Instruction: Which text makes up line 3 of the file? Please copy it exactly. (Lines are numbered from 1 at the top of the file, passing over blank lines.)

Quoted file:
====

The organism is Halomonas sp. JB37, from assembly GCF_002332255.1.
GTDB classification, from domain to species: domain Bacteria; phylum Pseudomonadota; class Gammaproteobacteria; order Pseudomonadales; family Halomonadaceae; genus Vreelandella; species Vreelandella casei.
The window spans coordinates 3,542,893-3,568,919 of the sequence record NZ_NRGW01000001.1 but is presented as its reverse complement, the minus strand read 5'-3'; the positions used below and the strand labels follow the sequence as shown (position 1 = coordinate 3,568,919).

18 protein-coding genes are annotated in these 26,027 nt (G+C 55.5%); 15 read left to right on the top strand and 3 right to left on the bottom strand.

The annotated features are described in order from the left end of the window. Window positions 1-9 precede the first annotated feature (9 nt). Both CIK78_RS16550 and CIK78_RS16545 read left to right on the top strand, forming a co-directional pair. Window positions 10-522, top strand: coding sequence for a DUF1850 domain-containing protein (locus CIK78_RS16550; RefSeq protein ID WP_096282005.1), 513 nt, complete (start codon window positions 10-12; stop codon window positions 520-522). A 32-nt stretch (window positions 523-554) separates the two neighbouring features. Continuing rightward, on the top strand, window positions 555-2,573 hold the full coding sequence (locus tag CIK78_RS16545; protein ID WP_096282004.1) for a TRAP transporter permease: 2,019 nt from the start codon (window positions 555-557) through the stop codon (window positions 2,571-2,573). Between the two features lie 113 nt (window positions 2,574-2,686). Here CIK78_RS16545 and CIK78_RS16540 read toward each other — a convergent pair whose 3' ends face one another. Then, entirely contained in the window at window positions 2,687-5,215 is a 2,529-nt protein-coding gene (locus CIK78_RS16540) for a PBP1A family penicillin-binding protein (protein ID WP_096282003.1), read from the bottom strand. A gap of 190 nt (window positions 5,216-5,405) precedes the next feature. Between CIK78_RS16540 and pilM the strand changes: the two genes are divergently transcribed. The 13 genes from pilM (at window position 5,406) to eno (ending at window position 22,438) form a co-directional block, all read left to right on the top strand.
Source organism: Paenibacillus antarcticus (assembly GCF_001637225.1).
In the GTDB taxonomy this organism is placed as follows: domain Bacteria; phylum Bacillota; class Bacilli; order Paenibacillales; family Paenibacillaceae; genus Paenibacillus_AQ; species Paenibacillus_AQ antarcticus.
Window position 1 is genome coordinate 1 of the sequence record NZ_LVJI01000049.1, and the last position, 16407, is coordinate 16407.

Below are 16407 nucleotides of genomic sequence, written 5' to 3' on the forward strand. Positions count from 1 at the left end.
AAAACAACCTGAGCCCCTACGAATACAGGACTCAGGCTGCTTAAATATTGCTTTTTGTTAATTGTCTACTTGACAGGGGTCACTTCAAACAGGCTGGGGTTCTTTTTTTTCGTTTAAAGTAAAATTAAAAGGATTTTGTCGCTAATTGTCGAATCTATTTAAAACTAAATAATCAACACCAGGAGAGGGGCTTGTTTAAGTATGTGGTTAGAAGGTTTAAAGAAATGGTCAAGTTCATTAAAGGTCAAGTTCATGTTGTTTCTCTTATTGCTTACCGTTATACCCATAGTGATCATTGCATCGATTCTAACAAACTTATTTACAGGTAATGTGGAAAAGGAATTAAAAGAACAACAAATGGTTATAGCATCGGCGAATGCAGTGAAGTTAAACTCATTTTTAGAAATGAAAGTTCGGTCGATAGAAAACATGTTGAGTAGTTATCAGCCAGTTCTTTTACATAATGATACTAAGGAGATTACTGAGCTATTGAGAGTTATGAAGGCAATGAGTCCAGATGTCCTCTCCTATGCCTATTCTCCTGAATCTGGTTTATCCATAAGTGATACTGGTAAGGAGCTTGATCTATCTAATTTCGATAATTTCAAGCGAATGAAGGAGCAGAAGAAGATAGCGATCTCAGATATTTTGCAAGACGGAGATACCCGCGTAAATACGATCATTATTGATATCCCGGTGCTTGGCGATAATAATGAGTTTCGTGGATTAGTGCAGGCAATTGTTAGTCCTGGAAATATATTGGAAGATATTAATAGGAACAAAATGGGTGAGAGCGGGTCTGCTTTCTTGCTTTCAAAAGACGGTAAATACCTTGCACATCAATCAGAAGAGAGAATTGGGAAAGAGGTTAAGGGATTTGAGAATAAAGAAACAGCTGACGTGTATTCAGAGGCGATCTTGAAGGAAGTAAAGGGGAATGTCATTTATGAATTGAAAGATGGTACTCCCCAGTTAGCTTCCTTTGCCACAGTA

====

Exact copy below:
The window spans coordinates 3,542,893-3,568,919 of the sequence record NZ_NRGW01000001.1 but is presented as its reverse complement, the minus strand read 5'-3'; the positions used below and the strand labels follow the sequence as shown (position 1 = coordinate 3,568,919).